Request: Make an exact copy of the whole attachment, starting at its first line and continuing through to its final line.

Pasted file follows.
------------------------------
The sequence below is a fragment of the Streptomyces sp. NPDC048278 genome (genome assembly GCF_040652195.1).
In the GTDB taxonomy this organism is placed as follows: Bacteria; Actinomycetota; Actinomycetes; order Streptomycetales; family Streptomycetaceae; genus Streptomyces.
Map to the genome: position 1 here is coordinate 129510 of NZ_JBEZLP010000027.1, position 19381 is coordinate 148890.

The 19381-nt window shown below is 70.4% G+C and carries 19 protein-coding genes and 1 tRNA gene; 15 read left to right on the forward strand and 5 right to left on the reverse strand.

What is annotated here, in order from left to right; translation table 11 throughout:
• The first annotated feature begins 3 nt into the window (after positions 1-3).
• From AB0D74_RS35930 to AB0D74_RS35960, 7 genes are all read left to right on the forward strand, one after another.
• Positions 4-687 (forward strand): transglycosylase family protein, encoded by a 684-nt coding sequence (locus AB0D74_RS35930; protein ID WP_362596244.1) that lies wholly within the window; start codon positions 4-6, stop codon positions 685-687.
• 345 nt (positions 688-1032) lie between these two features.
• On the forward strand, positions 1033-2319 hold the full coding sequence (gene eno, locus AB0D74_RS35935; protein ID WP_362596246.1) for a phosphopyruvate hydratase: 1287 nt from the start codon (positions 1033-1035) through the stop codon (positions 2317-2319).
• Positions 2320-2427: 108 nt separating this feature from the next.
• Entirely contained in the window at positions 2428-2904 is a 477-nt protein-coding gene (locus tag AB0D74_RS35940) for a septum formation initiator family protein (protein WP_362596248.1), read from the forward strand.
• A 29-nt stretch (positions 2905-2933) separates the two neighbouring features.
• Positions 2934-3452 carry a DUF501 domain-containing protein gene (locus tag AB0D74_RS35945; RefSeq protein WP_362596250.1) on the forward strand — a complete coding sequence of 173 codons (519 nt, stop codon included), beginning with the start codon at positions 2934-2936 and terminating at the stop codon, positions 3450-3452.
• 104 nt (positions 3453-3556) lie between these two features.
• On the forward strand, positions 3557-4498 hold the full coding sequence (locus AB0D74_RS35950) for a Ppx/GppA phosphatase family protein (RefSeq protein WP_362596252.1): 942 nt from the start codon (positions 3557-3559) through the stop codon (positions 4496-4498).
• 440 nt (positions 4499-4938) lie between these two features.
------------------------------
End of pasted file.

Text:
The sequence below is a fragment of the Streptomyces sp. NPDC048278 genome (genome assembly GCF_040652195.1).
In the GTDB taxonomy this organism is placed as follows: Bacteria; Actinomycetota; Actinomycetes; order Streptomycetales; family Streptomycetaceae; genus Streptomyces.
Map to the genome: position 1 here is coordinate 129510 of NZ_JBEZLP010000027.1, position 19381 is coordinate 148890.

The 19381-nt window shown below is 70.4% G+C and carries 19 protein-coding genes and 1 tRNA gene; 15 read left to right on the forward strand and 5 right to left on the reverse strand.

What is annotated here, in order from left to right; translation table 11 throughout:
• The first annotated feature begins 3 nt into the window (after positions 1-3).
• From AB0D74_RS35930 to AB0D74_RS35960, 7 genes are all read left to right on the forward strand, one after another.
• Positions 4-687 (forward strand): transglycosylase family protein, encoded by a 684-nt coding sequence (locus AB0D74_RS35930; protein ID WP_362596244.1) that lies wholly within the window; start codon positions 4-6, stop codon positions 685-687.
• 345 nt (positions 688-1032) lie between these two features.
• On the forward strand, positions 1033-2319 hold the full coding sequence (gene eno, locus AB0D74_RS35935; protein ID WP_362596246.1) for a phosphopyruvate hydratase: 1287 nt from the start codon (positions 1033-1035) through the stop codon (positions 2317-2319).
• Positions 2320-2427: 108 nt separating this feature from the next.
• Entirely contained in the window at positions 2428-2904 is a 477-nt protein-coding gene (locus tag AB0D74_RS35940) for a septum formation initiator family protein (protein WP_362596248.1), read from the forward strand.
• A 29-nt stretch (positions 2905-2933) separates the two neighbouring features.
• Positions 2934-3452 carry a DUF501 domain-containing protein gene (locus tag AB0D74_RS35945; RefSeq protein WP_362596250.1) on the forward strand — a complete coding sequence of 173 codons (519 nt, stop codon included), beginning with the start codon at positions 2934-2936 and terminating at the stop codon, positions 3450-3452.
• 104 nt (positions 3453-3556) lie between these two features.
• On the forward strand, positions 3557-4498 hold the full coding sequence (locus AB0D74_RS35950) for a Ppx/GppA phosphatase family protein (RefSeq protein WP_362596252.1): 942 nt from the start codon (positions 3557-3559) through the stop codon (positions 4496-4498).
• 440 nt (positions 4499-4938) lie between these two features.